Cat pee isn’t just disgusting, it can harm your health, too. The dangers of cat urine aren’t always obvious, though. No doubt you realize that cat urine, like all human and animal waste, carries bacteria that could cause illness. So you dutifully wear gloves when cleaning up waste and while washing the mops, sponges and other items you used to clean it with. (Cleaning your mops and other items with bleach kills bacteria, but apply bleach only after thoroughly rinsing out all traces of urine with plain water to avoid risk of producing noxious fumes). No problem there.
It’s easy to assume that once the urine stain and germs are gone, that lingering odor is nothing but a harmless nuisance. Remember, though, that odors are composed of microscopic particles of the thing that caused the odor. So by inhaling cat urine smell, you’re actually inhaling cat urine. Just the thought is enough to make you sick, right? Wait, it gets worse…
Ammonia’s Effect on Respiratory Health
Cat pee contains a particularly high concentration of ammonia. Although this is a natural compound containing nothing more than nitrogen and hydrogen, it’s not exactly good to breathe. The good news is that most cat caretakers won’t need to worry about this. A corner of the living room carpet that smells faintly of kitty piddle isn’t going to harm healthy lungs. The risk occurs when either there’s a very strong odor of cat urine in the room or someone in the household has a respiratory condition, such as asthma. The amount of ammonia in a room that reeks of cat pee can irritate and eventually harm healthy lungs. Lungs that are already compromised, such as in someone with asthma, may be irritated by even a mild odor of cat urine, especially if they’re frequently exposed to the odor.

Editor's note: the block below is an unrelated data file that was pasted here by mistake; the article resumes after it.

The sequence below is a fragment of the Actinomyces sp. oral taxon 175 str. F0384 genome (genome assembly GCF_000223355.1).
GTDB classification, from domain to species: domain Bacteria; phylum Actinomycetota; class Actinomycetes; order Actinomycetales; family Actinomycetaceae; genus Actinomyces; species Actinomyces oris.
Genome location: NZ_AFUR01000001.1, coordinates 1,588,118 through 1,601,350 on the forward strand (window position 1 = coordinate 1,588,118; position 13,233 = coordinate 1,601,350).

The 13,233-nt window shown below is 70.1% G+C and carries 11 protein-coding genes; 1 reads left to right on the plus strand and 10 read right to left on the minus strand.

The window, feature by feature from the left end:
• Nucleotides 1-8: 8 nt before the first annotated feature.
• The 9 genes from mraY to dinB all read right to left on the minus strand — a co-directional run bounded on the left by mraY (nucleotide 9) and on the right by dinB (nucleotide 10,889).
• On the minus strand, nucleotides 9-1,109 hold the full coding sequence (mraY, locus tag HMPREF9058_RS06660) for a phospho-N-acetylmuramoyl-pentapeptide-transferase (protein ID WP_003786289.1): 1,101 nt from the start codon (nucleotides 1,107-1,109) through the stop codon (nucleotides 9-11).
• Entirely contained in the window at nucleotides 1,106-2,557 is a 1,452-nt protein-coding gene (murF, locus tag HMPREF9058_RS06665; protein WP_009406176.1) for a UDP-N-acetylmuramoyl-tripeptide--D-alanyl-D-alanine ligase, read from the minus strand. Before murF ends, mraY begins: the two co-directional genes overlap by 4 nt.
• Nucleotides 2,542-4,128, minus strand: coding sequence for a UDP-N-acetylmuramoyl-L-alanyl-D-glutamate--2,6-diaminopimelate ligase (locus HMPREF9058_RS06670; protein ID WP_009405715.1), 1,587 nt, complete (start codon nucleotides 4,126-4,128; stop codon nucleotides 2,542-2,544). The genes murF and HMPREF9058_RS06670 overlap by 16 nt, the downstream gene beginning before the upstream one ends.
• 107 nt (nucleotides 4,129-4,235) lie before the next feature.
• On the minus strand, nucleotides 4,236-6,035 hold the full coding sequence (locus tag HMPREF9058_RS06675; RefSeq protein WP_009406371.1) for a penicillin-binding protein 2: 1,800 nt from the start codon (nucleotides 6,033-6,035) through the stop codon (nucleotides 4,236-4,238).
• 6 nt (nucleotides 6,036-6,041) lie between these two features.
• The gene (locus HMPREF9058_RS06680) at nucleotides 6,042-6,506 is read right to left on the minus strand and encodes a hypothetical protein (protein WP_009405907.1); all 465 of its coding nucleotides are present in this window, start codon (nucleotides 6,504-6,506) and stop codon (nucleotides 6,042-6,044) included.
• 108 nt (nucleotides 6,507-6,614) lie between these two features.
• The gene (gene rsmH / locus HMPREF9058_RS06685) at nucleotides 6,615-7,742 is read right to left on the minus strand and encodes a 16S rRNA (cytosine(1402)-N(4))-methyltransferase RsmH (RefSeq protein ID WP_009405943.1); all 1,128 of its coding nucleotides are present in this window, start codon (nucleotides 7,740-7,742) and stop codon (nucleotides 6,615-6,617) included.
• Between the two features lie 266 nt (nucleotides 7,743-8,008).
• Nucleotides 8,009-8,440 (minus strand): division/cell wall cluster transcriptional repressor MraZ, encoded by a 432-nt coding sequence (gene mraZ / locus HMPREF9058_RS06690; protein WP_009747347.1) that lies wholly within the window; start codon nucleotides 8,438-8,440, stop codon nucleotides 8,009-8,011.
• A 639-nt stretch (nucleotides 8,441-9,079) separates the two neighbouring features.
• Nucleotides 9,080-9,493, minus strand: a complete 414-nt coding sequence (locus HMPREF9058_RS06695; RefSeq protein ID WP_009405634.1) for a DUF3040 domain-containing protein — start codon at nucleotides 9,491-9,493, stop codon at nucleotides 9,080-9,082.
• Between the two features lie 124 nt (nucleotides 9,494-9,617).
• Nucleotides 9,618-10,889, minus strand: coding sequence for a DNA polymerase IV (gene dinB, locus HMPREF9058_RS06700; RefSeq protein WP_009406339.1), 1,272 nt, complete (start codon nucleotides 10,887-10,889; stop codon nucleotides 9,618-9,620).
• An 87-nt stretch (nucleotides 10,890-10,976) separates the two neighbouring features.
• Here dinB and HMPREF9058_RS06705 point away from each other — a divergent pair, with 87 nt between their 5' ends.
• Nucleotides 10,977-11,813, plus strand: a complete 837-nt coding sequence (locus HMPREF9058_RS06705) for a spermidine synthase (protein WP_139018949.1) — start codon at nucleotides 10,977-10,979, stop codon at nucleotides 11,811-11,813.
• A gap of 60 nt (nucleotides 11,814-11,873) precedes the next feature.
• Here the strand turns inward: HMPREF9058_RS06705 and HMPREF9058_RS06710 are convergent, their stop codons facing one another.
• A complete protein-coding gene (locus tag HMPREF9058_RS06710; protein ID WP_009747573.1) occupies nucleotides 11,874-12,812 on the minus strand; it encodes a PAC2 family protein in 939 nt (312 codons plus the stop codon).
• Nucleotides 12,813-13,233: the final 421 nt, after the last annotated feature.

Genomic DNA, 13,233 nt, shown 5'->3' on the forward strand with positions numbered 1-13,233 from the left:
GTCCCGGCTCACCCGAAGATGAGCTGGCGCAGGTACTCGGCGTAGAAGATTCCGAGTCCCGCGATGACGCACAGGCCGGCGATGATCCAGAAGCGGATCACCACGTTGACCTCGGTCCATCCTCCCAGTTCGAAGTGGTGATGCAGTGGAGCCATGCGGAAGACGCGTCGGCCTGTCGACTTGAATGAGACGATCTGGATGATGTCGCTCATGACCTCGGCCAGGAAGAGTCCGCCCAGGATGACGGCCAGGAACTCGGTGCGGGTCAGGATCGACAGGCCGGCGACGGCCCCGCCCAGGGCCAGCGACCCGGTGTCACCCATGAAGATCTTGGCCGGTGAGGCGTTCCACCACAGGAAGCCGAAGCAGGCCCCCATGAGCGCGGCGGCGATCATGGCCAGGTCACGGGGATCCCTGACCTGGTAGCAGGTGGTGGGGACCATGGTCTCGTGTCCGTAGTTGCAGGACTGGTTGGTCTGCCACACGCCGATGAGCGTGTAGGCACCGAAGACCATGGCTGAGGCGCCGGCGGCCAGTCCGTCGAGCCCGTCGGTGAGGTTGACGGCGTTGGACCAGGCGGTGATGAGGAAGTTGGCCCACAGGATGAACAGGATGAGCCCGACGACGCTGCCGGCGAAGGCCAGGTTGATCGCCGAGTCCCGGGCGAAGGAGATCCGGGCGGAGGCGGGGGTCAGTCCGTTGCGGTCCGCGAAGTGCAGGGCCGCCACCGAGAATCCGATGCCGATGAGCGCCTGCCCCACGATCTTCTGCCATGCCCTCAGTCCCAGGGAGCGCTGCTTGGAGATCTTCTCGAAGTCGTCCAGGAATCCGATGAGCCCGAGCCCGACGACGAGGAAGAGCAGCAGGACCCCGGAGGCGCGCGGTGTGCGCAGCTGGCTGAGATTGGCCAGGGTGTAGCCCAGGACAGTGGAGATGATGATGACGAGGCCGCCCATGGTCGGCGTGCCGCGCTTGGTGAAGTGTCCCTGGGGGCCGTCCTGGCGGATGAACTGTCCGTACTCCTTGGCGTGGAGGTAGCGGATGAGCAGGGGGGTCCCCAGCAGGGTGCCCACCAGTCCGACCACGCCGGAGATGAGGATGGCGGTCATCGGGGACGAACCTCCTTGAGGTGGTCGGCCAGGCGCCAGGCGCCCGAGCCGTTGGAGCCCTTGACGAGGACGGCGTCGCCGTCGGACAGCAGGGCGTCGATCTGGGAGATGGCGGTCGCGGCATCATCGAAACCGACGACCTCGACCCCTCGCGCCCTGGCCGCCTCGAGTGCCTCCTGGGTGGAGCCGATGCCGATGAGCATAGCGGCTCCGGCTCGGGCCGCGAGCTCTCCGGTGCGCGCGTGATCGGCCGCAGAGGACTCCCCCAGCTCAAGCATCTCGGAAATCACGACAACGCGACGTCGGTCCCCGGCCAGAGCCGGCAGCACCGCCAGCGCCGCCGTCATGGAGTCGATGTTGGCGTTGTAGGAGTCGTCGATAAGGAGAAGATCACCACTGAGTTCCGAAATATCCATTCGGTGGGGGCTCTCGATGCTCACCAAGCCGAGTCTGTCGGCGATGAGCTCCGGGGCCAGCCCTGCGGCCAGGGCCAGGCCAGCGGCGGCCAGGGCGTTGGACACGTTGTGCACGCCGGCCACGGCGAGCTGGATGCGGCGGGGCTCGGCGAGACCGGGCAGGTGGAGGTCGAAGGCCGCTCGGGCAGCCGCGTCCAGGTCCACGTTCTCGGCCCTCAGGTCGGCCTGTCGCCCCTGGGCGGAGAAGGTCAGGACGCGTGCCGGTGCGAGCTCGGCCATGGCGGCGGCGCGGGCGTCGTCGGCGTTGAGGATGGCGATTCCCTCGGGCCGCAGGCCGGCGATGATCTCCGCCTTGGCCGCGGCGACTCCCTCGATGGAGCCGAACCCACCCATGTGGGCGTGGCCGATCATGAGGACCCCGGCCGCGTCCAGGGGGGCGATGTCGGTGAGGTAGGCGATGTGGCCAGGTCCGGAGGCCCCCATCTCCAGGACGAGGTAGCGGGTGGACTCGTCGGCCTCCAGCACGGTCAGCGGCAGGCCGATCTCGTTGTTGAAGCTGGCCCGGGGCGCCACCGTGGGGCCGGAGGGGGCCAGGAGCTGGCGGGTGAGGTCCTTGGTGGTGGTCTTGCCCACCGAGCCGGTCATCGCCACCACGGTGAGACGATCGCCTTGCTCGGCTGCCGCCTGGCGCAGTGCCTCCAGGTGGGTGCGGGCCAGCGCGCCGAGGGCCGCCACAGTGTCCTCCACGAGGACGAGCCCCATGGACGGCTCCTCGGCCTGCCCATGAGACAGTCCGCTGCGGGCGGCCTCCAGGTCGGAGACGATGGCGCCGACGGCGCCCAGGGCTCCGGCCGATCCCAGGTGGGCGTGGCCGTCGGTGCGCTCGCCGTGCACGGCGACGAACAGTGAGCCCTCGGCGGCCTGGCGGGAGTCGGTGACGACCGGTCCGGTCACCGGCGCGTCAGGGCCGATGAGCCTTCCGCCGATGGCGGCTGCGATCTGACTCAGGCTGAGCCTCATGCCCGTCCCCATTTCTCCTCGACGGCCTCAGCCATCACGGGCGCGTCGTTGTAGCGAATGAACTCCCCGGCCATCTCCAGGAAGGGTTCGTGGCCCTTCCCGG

Odor’s Effect on Mood
Scent has a very powerful effect on our mood and behavior. Just think of the way a certain scent–like a particular perfume or dish–can bring memories flooding back. Clinical research has proven that the scent of lavender can reduce agitated and aggressive behavior in those with mental health issues, such as dementia. Why am I telling you this? Because the dangers of cat urine smell don’t stop with your lungs. In the same way pleasant scents improve our mood, bad smells can make us unhappy and irritable. Even when you’re used to it, cat urine odor definitely qualifies as a bad smell. Let’s put it this way, which would put you in a better mood–coming home to the smell of cinnamon buns or cat piss? So if you find yourself, your partner or your kids irritable and just plain ill-tempered in a room with lingering cat urine odor, it may be the nasty smell that’s ruining the mood.
Traces of urine odor can also cause your cat to come back to the soiled area and strike again. To get your cat to stop urinating outside the litter box and to save your health and mood, you’ll need to neutralize all cat pee smell in the house. For a detailed guide to the causes of inappropriate urination and effective methods for eliminating that nasty cat pee odor, check out Cat Urine Problems Eliminated.
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